Bibliography: p. 167-171.
|LC Classifications||DC404 .S47|
|The Physical Object|
|Pagination||xiii, 176 p.|
|Number of Pages||176|
|LC Control Number||68015453|
Smith’s book is a must-read that brims with heroism, intrigue, chaos and danger.” -- Susan Eisenhower "A fascinating chapter in the larger of story of the Allied victory in Europe.", Booklist “An outstanding concise history of one of the most dramatic moments of WWII: the /5(49). When de Gaulle turned up in London and said, ‘I now speak for France’, it was almost an absurd situation – France had a legally appointed government headed by a distinguished old soldier, Marshal Pétain, and a lot of people in England and America thought de Gaulle was off . Over two thousand books and articles in over forty-five languages have been devoted to the life of General Charles de Gaulle. 1 Thousands more treat his policies within the context of European integration, postwar Western defense, or French foreign policy. Charles de Gaulle had 'a certain idea of France' which even he didn't manage to articulate clearly. De Gaulle biographer and one of Britain's leading historians of modern France, Julian Jackson, talks us through some key books to get a sense of France's wartime leader and president, Charles de Gaulle.
Charles De Gaulle is probably one of the greatest Frenchmen in history. As president of France, he was obsessed in maintaining France position as one of world’s great powers even if it led him to clash with other superpowers. Even I am interested in reading about him. This book covers much everything about De Gaulle’s life/5(66). Within days of the final collapse of France, De Gaulle was flown by the British to London where, on 18 June, from the studios of the BBC, he made . Charles De Gaulle disclosed his ideas gradually and was known for his ambiguity. In an attempt to define the former French president’s hypothetical Europe, J.B. Duroselle identified four key qualities: a Europe of independent states with no supranational authority; a Europe that is free from American influence; a Europe in which the dominant power in foreign policy would be France; and a. With no end to the Brexit drama in sight, FRANCE 24 goes back to the past to elucidate the present. In , France’s revered President Charles de Gaulle famously said “non” to the UK.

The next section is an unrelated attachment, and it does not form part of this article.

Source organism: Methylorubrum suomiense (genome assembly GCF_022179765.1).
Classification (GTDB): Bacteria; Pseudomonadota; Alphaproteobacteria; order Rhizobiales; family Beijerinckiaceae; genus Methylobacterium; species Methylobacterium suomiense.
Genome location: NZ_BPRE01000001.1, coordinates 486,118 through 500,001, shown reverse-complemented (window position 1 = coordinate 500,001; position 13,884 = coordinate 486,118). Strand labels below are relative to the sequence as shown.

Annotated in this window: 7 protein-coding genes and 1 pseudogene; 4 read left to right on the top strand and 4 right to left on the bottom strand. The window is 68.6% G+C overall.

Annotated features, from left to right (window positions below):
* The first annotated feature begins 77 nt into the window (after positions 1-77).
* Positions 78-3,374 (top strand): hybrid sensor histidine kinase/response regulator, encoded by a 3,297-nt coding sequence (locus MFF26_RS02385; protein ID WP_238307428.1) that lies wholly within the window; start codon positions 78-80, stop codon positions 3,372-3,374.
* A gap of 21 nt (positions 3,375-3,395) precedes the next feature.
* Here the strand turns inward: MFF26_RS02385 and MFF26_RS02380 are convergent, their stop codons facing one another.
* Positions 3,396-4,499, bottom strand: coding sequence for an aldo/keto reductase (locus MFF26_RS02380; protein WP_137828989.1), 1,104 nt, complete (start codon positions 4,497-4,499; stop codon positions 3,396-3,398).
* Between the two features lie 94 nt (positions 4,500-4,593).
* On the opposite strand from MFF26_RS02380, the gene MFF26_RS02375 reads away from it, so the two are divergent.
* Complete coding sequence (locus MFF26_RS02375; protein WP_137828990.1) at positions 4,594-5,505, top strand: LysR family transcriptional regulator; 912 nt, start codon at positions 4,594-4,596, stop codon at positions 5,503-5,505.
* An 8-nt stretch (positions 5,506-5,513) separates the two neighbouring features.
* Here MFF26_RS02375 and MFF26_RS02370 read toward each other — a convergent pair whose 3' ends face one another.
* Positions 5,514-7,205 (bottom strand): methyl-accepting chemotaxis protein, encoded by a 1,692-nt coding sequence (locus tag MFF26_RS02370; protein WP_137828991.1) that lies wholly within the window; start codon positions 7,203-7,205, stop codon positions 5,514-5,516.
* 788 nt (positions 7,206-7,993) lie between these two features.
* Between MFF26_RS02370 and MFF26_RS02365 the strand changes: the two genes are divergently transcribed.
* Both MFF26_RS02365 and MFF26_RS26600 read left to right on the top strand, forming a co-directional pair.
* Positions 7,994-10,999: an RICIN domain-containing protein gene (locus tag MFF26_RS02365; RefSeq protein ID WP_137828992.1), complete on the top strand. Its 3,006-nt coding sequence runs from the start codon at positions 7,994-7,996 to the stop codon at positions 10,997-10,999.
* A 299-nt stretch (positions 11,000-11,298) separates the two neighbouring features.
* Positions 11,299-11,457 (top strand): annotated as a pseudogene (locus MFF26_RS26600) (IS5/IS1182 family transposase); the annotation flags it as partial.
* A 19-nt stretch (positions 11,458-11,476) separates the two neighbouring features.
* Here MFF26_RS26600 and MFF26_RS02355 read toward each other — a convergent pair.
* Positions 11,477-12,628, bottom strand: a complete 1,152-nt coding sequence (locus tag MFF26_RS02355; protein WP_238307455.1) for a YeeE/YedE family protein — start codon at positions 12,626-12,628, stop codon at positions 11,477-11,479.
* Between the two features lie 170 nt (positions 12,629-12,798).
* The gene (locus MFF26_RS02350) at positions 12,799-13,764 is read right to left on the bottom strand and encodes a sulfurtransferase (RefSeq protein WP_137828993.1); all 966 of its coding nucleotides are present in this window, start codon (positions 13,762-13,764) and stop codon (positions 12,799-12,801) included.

The book opens with the author's memory of meeting de Gaulle and closes with his reflections on French culture. French history is so intertwined with that of Britain. However, the book does seem to be titled wrongly, saying it runs from Gaul to de Gaulle. The book's narrative ends abruptly in /5(). No leader of modern times was more uniquely patriotic than Charles de Gaulle. As founder and first president of the Fifth Republic, General de Gaulle saw himself as “carrying France on [his] shoulders.” In his twenties, he fought for France in the trenches and at the epic battle of Verdun. In the s, he waged a lonely battle to enable France to better resist Hitler’s Germany.4/5(2). If Jackson’s book feels at times less relevant to current discussions than one might hope, however, it is because he devotes scant attention to Europe: De Gaulle’s ideas and policies on the. Verdict of De Gaulle, in his book France and its army, was perceptive: “Napoleon left France crushed, invaded, drained of blood and courage, smaller than he had found it Napoleon exhausted the good will of the French people, abused his sacrifices, covered Europe with tombs, ashes and tears.